Attorneys general across the country are uniting to oppose proposed rule changes to the Clean Water Act by the Environmental Protection Agency (EPA). The proposed changes would allow federal agencies to circumvent or ignore state-issued regulations that protect water resources.
“At a time when we need to step up our efforts to safeguard access to clean water,” said Attorney General Josh Kaul, “the Trump Administration is trying to limit states’ ability to protect and improve water quality.”
He joins a coalition of counterparts from Michigan, California, Colorado, Connecticut, Delaware, the District of Columbia, Hawaii, Illinois, Maine, Maryland, Massachusetts, Minnesota, New Jersey, New Mexico, New York, North Carolina, Oregon, Pennsylvania, Rhode Island, Vermont, Washington and Virginia.
The attorneys general compiled a comment letter lambasting EPA Administrator Andrew Wheeler and Director of the Office of Wetlands, Oceans and Watersheds John Goodin for the policy move. “We have grave concerns over the proposed rule’s attempt to unlawfully curtail state authority under section 401 of the Clean Water Act,” the letter states.
Specifically, the letter highlights that the proposed rule changes:
– Unlawfully limit the scope of state certification authority only to certain types of discharges;
– Illegally restrict state conditions on Section 401 certifications to a narrow set of EPA-approved water quality standards;
– Purport to authorize federal agencies to illegally disregard state-issued denials and conditions on certification applications; and
– Unlawfully restricts the timing and scope of state review of certification applications.
It points out a key facet of the Clean Water Act, authorizing states to conduct independent reviews of water quality impacts that projects, which require federal permits, may have. “To those ends, Congress specifically prohibited federal agencies from approving projects if a state denied a water quality certification under section 401.” If the rules shift, federal agencies would effectively be able to “usurp state authority to protect the quality of waters within their borders,” the letter explains. “Every provision of the proposed rule appears designed to curtail state authority under section 401.”
Much of the proposed rule change neuters state power, despite the plain language in the Clean Water Act giving states sovereign regulatory power. The attorney general’s comment letter notes, for example, “the proposed rule would unlawfully limit state certification authority to point source discharges from proposed projects into navigable waters, even though the plain language of section 401, as interpreted by the Supreme Court, authorizes states to ensure that the proposed activity as a whole does not violate state water quality standards.”
The collective also filed a legal brief arguing the case for maintaining state regulatory independence and potency. “States have a strong interest in ensuring that their citizens (and the State itself) are compensated for injuries caused by releases of hazardous materials and in preserving their authority to address, respond to, and remediate harm from environmental contamination,” Kaul and his colleagues wrote. The brief argues that states “have an interest in ensuring that the Courts resolution of this case does not call into question actions taken by States as trustees of their natural resources, as well as ensuring that the appropriate balance of authority between the Federal Government and the States as independent sovereigns is maintained.”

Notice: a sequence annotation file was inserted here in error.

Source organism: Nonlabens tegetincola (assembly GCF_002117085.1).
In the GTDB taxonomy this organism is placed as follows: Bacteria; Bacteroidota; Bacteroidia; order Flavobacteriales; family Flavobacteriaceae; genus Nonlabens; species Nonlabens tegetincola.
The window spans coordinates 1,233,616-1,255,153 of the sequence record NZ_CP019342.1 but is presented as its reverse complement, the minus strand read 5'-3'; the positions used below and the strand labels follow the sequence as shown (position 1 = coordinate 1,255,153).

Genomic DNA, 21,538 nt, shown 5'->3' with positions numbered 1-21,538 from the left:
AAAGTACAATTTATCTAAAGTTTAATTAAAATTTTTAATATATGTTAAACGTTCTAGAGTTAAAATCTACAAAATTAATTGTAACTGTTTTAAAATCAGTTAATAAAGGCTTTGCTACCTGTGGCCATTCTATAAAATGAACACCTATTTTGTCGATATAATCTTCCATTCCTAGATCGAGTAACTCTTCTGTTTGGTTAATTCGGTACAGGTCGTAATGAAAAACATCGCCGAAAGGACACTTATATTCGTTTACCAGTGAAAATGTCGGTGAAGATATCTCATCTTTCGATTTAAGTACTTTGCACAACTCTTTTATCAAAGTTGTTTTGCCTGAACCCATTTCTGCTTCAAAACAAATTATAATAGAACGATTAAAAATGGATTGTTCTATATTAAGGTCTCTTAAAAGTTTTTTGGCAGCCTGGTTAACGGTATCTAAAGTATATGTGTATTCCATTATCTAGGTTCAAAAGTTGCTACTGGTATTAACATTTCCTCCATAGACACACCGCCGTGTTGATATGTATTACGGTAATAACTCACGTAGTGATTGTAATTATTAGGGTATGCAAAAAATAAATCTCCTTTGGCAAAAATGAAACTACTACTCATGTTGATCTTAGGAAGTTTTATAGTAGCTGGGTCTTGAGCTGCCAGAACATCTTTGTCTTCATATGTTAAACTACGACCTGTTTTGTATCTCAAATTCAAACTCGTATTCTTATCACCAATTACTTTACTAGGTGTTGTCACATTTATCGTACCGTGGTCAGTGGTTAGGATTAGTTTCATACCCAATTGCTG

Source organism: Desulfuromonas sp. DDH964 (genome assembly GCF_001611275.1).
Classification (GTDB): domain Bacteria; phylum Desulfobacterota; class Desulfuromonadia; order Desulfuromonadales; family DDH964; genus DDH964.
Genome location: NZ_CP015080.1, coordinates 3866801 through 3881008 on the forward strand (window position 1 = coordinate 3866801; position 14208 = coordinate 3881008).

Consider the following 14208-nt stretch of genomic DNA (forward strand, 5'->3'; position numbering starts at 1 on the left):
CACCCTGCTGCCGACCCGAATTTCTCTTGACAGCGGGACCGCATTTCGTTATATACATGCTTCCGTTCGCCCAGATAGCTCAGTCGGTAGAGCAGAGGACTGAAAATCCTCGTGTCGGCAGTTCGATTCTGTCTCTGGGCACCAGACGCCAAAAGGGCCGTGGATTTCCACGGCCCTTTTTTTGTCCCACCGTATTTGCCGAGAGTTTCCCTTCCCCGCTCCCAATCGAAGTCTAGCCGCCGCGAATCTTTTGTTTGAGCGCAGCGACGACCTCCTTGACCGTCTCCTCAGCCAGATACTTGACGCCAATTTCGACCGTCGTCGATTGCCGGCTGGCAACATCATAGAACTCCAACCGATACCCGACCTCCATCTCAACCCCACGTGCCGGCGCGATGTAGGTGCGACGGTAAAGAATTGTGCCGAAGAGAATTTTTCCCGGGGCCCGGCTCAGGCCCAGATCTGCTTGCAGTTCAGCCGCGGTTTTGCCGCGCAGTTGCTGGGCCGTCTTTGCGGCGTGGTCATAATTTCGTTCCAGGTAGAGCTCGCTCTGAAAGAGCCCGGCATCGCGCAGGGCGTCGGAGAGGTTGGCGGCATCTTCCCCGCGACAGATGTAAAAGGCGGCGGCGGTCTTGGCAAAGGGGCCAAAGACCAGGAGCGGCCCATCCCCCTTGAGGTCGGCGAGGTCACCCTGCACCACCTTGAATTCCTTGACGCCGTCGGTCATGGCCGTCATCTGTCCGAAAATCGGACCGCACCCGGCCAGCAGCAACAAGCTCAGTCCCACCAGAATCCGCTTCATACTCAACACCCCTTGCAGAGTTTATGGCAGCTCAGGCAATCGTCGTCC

Additionally, the EPA provided no alternatives to these proposed changes. “EPA has entirely failed to mention, let alone consider, a single alternative to its proposed rule.” Reads the comment letter. “This failure demonstrates that the agency is acting in a manner that is arbitrary and capricious and in violation of the [Administrative Procedure Act] APA.” It warns that, “EPA must veer from this course.”
Water quality has quickly become a major focus of the state legislature under Gov. Tony Evers. Across the state, but particularly in Milwaukee, citizens are demanding that access to uncontaminated drinking water becomes a guarantee and not a privilege.
“The EPA’s updates to water quality regulations limit the state’s water quality authority.” Raj Shuka, executive director at River Alliance of Wisconsin told Wisconsin Examiner. “River Alliance of Wisconsin is grateful that Wisconsin’s Attorney General Kaul has objected. The Clean Water Act was designed to allow the states, that know their waters best, to weigh in on federal projects to ensure our waters are protected. The EPA’s proposed changes put our waters at risk and set us back from the progress we’ve seen over the last 50 years. Locals should have a bigger say in how we protect rivers, lakes, and streams in Wisconsin.”
Beyond the familiar refrain of replacing lead service lines, the state is creating more creative solutions for tackling water pollution in general. From reducing prescription pill pollution, to PFAS (Per- and polyfluoroalkyl substances) chemicals, to giving private companies incentives to clean up their mess. These new EPA rule changes threaten to stifle even that progress. “We must maintain our ability to preserve our natural resources,” said Kaul.
This article has been updated from its original version to include comments from the Wisconsin River Alliance.